A City on a Hill

November 13, 2016/Isaiah 65:17-25


Every Sunday, in churches around the world, the faithful pray together the prayer Jesus taught his disciples.  “Our Father,” we intone, “thy kingdom come, thy will be done, on earth as it is in heaven.”

Do we really mean it?  Do we really long for God to break in to our everyday existence and to transform it from its averageness, its mediocrity, and to make of it something … heavenly?

The prophet Isaiah revealed that in those days when the people of Israel had suffered through long exile from their land, the heart of God was to create something new of heavens and earth, to put the former things behind them, to wipe them from memory.  God envisioned creating Jerusalem as a joy and the people as a delight.  For those who were obedient, God would transform all that had been “old, former, previous, failed,” into something that would be “wondrously new and life giving.”[1]  God would offer a new Jerusalem – Jeru-Shalom – a city for singing and dancing, a “city marked by peace, justice, righteousness, and faithfulness.”[2]

Yahweh, the generous creator, would provide a quality of life marked by long life, economic stability, and blessing.  In this city, the people would enjoy the immediate availability and attentiveness of God.  God would be present in their human condition, answering them before they called out, hearing while they were yet speaking.

God would transform the original creation into something new.[3]

When we read these verses, we tend to think that they speak to us of some far distant time – maybe the end times – when Jesus returns to bring all things to their perfect conclusion.  But the incarnation of God in Jesus opens the door for us to claim “the new creation, not as a goal to be looked for off in the distance, but one to be realized here and now.”[4]  With the creation stories of Genesis ringing in our ears, we acknowledge that God has the capacity to create.  Isaiah reminds us that “there is nothing in all of creation, or in all that we imagine beyond creation, that is beyond the capacity of God to change.”[5]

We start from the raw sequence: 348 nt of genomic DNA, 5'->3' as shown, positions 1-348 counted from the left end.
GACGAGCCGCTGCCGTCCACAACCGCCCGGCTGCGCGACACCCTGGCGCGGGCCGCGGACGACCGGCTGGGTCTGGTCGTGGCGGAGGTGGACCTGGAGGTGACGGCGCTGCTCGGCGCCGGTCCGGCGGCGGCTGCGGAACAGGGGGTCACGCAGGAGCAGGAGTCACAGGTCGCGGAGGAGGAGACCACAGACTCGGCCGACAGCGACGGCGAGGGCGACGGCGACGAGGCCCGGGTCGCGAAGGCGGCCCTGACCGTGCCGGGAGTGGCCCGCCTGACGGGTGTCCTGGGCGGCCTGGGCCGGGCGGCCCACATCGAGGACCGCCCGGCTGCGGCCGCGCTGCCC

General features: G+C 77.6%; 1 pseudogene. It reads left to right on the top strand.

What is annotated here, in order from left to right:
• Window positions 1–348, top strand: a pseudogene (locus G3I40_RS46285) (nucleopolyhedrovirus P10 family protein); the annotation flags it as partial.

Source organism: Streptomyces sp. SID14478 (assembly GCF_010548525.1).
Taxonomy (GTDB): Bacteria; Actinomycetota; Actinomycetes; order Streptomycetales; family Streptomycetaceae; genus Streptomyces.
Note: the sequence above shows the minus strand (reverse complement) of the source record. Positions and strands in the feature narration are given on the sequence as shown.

If we believe the words of Isaiah, what would that mean for our own communities – or even for our country?

“What would human community look like with no one weeping?”[6]

What would community look like if we followed the counsel of the prophet Micah to do justly, to love mercy, to walk humbly with our God?

Close to Isaiah’s vision is the idea of economic justice, a justice that understands prosperity not as personal wealth, but as communal harmony.  Dr. William Buchanan, preacher at Fifth Avenue Baptist Church in Nashville, Tennessee, says, “There is enough wealth in this world for no one to go to bed hungry!  There are enough resources in this world for no one to be homeless and without decent housing!  There are enough resources to provide a quality education for all people in this country.  Thou shall not steal!  God created the earth and everything in it to be shared by all of its inhabitants.”[7]

Dr. Stacey Floyd-Thomas, associate professor of ethics and society at Vanderbilt Divinity School, puts it in simpler terms: “A house isn’t a home until a stranger feels welcome, and … the best meal wasn’t the one that filled my stomach but the one that satiated the hunger and soothed the soul.”[8]  When we focus our attentions on the needs of others at least as much as we focus on ourselves, we find our perspective changed.  Stealing becomes taking what we do not need, destroying what we no longer need but could be useful to another person, or depriving others in the community of their basic needs.[9]